It began with a wisp of smoke that quickly turned into a billow. As it reached the families in the street, shouts rose up. The adults grabbed their children, frantically running away from the spreading gray cloud. My confusion grew as a light ocean breeze blew the smoke toward my section of spectators—and a sharp, chemical burn raced up my nostrils.

“Tear gas!” The MC shouted from the stand, her tall, black wig bobbing madly as she waved. “It’s tear gas! Everyone stay calm! Everyone get inside!”

I don’t remember what else she said. I was too focused on the acid scorching my tender sinuses, the fire in my lungs, the burning in my watering eyes. The crowd around me had churned into a frenzy, like a beehive struck by a stone. It was chaos.

Bert’s hand latched onto my wrist like a vice. I grabbed my friend’s, who grabbed her friend’s. A human chain of four links, Bert dragged us through the crowd and into the café behind us. It was only about eight feet, but through the teargas, it might as well have been eight miles.

Inside the café, we could breathe again. My vision began to clear as we sucked in clean lungfuls of air, though I still felt like there were fire ants crawling around inside my head. The four of us hadn’t been hit badly, thanks to Bert’s quick action. Other people weren’t so lucky.

My favorite spot for drinking coffee had become the triage unit of a war movie. Baristas threw bottles of water over the counter to frantic hands, not bothering with the register. Patrons poured the water over the teary, red faces of parade-goers gone prone on the floor, debilitated by the gas. I could only imagine what the families with children were going through.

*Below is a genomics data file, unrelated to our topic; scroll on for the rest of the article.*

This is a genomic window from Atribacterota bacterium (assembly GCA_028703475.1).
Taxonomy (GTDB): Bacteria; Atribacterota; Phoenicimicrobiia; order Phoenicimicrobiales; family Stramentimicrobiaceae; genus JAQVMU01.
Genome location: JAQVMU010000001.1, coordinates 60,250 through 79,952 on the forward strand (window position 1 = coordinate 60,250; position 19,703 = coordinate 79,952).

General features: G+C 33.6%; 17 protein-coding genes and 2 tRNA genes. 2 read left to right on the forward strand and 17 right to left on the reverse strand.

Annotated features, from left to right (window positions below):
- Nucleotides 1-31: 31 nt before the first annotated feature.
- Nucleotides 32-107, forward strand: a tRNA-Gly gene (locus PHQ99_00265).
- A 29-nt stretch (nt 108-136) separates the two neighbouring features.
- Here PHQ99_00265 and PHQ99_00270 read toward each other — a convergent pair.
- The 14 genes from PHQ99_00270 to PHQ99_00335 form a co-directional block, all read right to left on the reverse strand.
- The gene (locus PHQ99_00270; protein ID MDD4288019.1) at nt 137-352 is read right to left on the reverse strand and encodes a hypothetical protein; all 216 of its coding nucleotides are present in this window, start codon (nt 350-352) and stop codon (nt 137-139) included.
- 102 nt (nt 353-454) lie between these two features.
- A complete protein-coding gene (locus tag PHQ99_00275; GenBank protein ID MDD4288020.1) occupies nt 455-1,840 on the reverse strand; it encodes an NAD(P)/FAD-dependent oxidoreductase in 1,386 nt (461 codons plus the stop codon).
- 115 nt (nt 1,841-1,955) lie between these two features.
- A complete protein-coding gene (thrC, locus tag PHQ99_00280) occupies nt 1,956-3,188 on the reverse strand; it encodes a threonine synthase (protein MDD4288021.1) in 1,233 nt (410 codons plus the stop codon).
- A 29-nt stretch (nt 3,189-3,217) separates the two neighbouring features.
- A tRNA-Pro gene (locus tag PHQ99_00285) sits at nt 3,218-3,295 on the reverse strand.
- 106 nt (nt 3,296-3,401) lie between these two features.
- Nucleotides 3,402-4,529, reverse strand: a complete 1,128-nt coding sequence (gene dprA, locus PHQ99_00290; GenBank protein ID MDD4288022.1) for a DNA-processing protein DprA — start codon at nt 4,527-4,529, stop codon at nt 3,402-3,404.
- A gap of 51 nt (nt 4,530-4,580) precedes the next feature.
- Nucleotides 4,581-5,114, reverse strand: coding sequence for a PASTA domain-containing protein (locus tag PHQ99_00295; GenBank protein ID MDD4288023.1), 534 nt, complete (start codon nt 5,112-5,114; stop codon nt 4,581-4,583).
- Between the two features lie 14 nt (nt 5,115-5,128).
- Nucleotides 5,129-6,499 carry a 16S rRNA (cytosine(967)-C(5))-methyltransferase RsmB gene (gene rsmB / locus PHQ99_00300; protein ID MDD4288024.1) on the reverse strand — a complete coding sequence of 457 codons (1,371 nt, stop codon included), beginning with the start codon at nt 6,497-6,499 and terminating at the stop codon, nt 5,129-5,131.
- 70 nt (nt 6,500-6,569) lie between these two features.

Finally, when the madness subsided, we filtered back onto the street. Faces that had been joyous only minutes before were twisted in pain, confusion, anger, and fear. People milled about, uncertain whether to pack it up or stick it out. It seemed that the parade was ruined.

I don’t remember when the MC started speaking again, but I remember hearing her voice rise over the murmur of the crowd.

“…and we’re going to keep having this parade! Because we’re not going to let their hate shut us down!”

MC at San Diego Pride 1999

A cry rose from the crowd. It was different, though, then the cheers that had greeted her words before. This wasn’t the merriment of festival-goers—this was the roar of fighters. This was the shout of those who would not be silenced, who would not slink away in defeat.

You hurt us, you hurt our families, and yet we still stand here.

I have never been more proud in my life to be part of something. In that moment, it didn’t matter who I was sleeping with or what my number on the Kinsey scale was. What mattered was I was there, standing tall, shoulder-to-shoulder with other survivors of hate. For the first time ever, I truly understood what Pride meant. I was a part of something bigger than myself–a movement, a history.

So, Happy Pride, San Diego. May it be a safe and joyous celebration this year.

If you’re interested in seeing better pictures than these old scans, and reading an AP article about the tear gas, you can here.